“A place belongs forever to whoever claims it hardest, remembers it most obsessively, wrenches it from itself, shapes it, renders it, loves it so radically that he remakes it in his own image.”
Postcards – small paper markers – of time and space. Postcards, like snapshot, are both workaday and precious, not in monetary terms, nor perhaps as a result of their unpublished intent (to tell those not here that the weather’s fine and the foods awful etc.). It’s the story behind the image that makes it a precious container for memories of our place, our holiday world, our life. Postcards, like snapshots, have an uncanny potential to freeze-frame our private world of memories.
Here I was happy, in that place I had my first kiss; or there we held hands; under that tree my tooth fell out; and there I cried but then walked over Masson, through the woods, across the Heights and the Pitchin’s and felt better…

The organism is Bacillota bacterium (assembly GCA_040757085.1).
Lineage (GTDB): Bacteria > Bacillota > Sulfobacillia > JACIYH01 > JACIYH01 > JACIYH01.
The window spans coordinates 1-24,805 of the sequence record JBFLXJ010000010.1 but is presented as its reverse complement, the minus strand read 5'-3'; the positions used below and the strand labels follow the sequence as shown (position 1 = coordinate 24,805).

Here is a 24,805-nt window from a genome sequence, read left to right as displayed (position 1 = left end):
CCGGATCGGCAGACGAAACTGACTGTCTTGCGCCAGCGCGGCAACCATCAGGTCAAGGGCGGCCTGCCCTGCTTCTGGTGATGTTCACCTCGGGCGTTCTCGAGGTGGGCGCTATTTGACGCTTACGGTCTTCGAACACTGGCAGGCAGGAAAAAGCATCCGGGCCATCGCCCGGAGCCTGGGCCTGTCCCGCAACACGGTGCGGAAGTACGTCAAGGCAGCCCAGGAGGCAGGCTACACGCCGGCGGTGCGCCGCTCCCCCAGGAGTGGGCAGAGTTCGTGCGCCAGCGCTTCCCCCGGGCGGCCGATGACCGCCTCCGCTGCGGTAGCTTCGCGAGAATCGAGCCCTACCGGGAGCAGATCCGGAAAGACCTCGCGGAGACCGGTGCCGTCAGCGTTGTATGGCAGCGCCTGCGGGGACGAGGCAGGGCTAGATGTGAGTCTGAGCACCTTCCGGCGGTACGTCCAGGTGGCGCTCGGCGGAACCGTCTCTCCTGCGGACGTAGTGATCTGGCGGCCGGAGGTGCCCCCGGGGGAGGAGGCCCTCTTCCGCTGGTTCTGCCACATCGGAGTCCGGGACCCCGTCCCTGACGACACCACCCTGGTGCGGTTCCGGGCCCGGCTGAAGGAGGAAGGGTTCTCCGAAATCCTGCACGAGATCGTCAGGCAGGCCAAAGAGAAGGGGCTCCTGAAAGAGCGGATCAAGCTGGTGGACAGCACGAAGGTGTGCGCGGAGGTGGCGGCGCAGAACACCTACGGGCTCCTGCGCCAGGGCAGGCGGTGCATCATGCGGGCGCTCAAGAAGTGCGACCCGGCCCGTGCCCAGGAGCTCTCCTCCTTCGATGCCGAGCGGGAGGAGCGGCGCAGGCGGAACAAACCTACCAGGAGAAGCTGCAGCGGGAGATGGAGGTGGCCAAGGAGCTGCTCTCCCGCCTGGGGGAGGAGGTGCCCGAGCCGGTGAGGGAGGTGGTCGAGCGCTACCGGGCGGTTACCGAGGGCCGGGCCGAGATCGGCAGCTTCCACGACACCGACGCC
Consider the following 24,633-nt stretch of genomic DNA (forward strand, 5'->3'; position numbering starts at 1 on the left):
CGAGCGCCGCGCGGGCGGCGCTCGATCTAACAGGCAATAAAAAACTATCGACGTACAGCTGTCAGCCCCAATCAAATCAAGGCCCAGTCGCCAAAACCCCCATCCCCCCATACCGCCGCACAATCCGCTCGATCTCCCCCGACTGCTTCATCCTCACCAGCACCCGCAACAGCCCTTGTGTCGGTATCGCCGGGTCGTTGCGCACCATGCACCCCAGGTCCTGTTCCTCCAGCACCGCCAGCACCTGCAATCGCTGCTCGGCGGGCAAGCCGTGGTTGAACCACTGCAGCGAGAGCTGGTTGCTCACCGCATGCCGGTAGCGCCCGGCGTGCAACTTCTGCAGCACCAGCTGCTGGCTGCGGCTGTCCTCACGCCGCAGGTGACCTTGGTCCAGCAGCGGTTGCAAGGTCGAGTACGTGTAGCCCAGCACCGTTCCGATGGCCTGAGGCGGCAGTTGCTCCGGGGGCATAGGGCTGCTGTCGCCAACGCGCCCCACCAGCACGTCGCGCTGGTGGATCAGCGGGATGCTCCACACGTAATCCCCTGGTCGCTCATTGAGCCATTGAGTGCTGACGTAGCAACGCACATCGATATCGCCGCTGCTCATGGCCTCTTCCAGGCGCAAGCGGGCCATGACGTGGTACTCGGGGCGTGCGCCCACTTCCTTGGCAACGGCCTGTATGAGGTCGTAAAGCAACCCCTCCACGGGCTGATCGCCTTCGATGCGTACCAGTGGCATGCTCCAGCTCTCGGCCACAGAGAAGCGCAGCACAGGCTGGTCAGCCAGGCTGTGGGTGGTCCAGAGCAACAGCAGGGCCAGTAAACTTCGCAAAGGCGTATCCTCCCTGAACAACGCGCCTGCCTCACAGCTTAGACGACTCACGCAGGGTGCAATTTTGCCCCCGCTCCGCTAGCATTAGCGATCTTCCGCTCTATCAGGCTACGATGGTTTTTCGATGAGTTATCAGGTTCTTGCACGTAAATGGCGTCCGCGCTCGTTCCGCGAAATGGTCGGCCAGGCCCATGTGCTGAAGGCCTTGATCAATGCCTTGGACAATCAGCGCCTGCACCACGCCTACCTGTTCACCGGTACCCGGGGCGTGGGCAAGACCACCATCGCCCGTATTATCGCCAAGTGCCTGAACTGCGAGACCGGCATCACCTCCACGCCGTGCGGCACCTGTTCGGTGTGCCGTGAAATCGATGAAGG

They’re our personal memories, the colours that make our epic private picture of the world. The informal images we gather around us, the snapshots and postcards collected in a brown envelope and stuffed in a drawer, can become a tangible sampling of one or more detail of that private meta-picture.
“That thing we call a place is the intersection of many changing forces passing through, whirling around, mixing, dissolving, and exploding in a fixed location. To write about a place is to acknowledge that phenomena often treated separately—ecology, democracy, culture, storytelling, urban design, individual life histories and collective endeavors—coexist. They coexist geographically, spatially, in place, and to understand a place is to engage with braided narratives and pursue generous explorations.”
Rebecca Solnit, The Encyclopedia of Trouble and Spaciousness